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Released in 2005, Tales of the Abyss has been loved by RPG fans for over a decade for its deep characters and story. Now, you can see those characters come to life in the play, Tales of the Stage -The Last Score-. And damn, can those characters dance.
The story of Bandai Namco’s Tales of the Abyss video game revolves around Luke fon Fabre (played by Kota Iwaki), the spoiled son of an aristocrat who for some reason hasn’t been allowed to leave his estate after he was rescued from a kidnapping as a child. His only friends are his bodyguard/servant, Guy (Ko Hosokawa), his childhood friend and princess of the kingdom of Kimlasca-Lanvaldear, Natalia (Fuyuna Asakura), and his self-defense teacher, Van (RYOJI).
After a priestess named Tear Grants (SENA from the idol group THE HOOPERS) attempts to kill Luke’s beloved mentor Van, she ends up accidentally bringing Luke out into the outside world with her. It’s there that Luke starts to show how naïve and selfish he is due to his sheltered upbringing—not caring about the safety of anyone but the people he knows and stupidly trusting anything they say. Luke must grow as a person when the world is in peril.
Like other Tales games and RPGs and general, Tales of the Abyss is a long game. It can take forty hours or more to complete just the main storyline, and obviously, an audience can’t sit in their seats for two days straight. The performance of the stage play lasted around 1 1/2 hours, so of course, a lot of things had to be cut. Near the beginning, the play does a good job of combining separate events from the game together into single scenes—like when Luke and Tear get transported away from the mansion and when they meet Anise (Chihiro Kai), Ion (Saki Takahashi), and Mieu. It was a fast and easy way to introduce the characters and keep the story moving.
The stage play itself, however, is a love letter to fans. From the very beginning with the game’s start screen projected in the background to the battle and victory music, this show is obviously meant to stir up the nostalgia in long-time players of Tales of the Abyss. Dance is used to portray battle scenes, with each of the actors being very skilled in acrobatics. This play is full of flips, cartwheels, and jumps to portray combat, and both the main cast and the ensemble pull off their stunts perfectly.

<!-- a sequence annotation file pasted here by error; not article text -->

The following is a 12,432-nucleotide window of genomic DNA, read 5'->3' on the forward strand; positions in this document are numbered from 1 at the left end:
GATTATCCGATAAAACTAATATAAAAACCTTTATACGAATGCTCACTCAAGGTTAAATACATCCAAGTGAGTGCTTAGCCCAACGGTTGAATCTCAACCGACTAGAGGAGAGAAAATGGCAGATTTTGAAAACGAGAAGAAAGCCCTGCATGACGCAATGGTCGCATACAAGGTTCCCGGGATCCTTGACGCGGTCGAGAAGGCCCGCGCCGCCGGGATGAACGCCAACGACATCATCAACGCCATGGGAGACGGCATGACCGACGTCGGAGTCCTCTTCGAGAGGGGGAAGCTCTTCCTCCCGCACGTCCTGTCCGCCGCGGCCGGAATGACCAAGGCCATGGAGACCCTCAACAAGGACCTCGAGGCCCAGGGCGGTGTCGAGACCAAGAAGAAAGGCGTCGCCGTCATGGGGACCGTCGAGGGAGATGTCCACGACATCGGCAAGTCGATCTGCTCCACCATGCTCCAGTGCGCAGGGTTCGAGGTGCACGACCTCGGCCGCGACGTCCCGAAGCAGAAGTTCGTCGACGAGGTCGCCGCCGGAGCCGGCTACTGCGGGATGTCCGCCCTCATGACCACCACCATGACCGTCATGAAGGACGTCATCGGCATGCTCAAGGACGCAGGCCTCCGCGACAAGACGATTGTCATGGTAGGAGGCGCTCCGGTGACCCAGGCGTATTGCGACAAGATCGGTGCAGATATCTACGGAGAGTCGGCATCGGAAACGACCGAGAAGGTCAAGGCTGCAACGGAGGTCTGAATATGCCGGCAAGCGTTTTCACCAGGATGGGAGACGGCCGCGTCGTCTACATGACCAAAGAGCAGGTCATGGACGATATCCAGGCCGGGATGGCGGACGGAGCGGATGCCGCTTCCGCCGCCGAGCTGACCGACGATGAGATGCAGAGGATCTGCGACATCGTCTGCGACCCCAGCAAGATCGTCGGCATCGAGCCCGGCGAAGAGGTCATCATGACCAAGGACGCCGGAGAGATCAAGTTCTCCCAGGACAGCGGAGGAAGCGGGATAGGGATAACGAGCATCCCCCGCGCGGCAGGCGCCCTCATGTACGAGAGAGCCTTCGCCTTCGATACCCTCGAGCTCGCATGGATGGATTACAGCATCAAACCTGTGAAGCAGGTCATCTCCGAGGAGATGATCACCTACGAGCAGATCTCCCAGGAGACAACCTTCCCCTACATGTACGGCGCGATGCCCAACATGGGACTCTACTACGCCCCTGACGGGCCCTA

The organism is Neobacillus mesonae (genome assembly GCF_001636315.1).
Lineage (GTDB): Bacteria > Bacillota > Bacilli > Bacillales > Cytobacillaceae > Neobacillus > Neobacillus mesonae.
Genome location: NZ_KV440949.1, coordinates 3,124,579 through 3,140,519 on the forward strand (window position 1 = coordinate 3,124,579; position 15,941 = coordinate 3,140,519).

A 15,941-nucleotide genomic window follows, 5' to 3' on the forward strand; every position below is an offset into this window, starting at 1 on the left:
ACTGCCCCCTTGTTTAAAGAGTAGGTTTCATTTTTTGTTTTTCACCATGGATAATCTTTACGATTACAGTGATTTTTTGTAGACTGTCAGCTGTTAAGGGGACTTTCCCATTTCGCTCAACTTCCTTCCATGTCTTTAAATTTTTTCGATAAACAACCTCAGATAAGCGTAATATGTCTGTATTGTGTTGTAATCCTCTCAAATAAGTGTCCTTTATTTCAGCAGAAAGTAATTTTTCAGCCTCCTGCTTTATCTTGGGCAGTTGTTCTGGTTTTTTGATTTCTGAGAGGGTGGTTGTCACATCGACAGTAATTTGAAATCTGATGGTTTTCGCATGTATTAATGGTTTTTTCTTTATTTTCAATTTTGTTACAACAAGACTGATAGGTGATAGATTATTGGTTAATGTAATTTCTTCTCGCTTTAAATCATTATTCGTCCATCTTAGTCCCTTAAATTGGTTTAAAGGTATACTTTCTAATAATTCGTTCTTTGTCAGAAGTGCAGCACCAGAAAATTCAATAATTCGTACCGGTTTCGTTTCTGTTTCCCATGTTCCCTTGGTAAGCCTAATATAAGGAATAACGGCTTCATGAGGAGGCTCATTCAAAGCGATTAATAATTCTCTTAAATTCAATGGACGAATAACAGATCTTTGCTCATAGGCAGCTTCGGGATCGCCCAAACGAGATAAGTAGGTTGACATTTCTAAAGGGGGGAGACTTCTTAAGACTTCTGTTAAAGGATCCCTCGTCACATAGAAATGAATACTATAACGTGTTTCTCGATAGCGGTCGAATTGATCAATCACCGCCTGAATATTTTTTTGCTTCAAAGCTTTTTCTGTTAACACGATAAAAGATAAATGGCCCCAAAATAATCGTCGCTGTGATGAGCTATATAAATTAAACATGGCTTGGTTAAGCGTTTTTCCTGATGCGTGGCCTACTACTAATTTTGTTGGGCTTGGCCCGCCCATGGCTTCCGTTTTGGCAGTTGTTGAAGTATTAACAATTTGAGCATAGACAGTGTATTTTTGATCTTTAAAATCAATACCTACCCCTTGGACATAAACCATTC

But the most stand-out performance was, without a doubt, Master Van, who for some reason is given the power of… dancing. He has two main dance numbers, with his final battle being accompanied by a battle song from the game remixed into dubstep. It’s a little bit jarring to see this fantasy character start doing this extremely modern dance out of nowhere when no other characters do it (though they do have a group dance number at the very beginning and end). Amusing, yes. Out of place, also yes.
Image Source: テイルズ オブ フェスティバル 2017 on Twitter
But the cast chosen for this production fit the characters not just in looks, but in voice as well. They recreated the feeling of the original game very accurately; especially Anise, who pushes the energy of the character flawlessly. Her scene where she went out into the audience and actually interacted with the patrons was extremely charming and fun. Mieu, the cute mascot, on the other hand, is portrayed by a stuffed animal who moves by the performers moving the doll with their hands. The voice samples are provided by the character’s voice actress, Miki Maruyama.
As mentioned previously, the stage play covers the first half of the game. It ends with a montage of scenes that happen in the second half. While the stage play was performed only once at the Tales of Festival 2017 event on June 9, the play will be getting an upgraded version that will run on August 30 and 31 in Osaka, as well as on September 5 and 6 in Tokyo. The play will not only recreate the performance from Tales of Festival, but will also add in new scenes that, according to the press release, “will allow fans to view realistic depictions of events portrayed through the eyes of each of the characters and witness Luke fon Fabre as he struggles to grow in this play surpassing two hours in length.”
The Tales of the Abyss stage play is not meant for newbies, but is a tribute to fans who have loved the game throughout the years. And personally, I would pay money just to see Master Van dance to dubstep again.
Tales of the Abyss is available for the PlayStation 2 and Nintendo 3DS. The 26-episode anime adaptation of the game was originally licensed by Bandai Visual USA, but they relinquished the license to FUNimation after closing their doors. Although FUNimation announced they had acquired the license to the anime in 2013, the company has made no further announcement of a home video or digital release.
[Disclosure: Anime Now!’s owners, ACJ, are part of the Tales of Zestiria the X production committee. In addition, ACJ is a subsidiary of Bandai Namco Holdings, which owns the rights to the Tales of series.]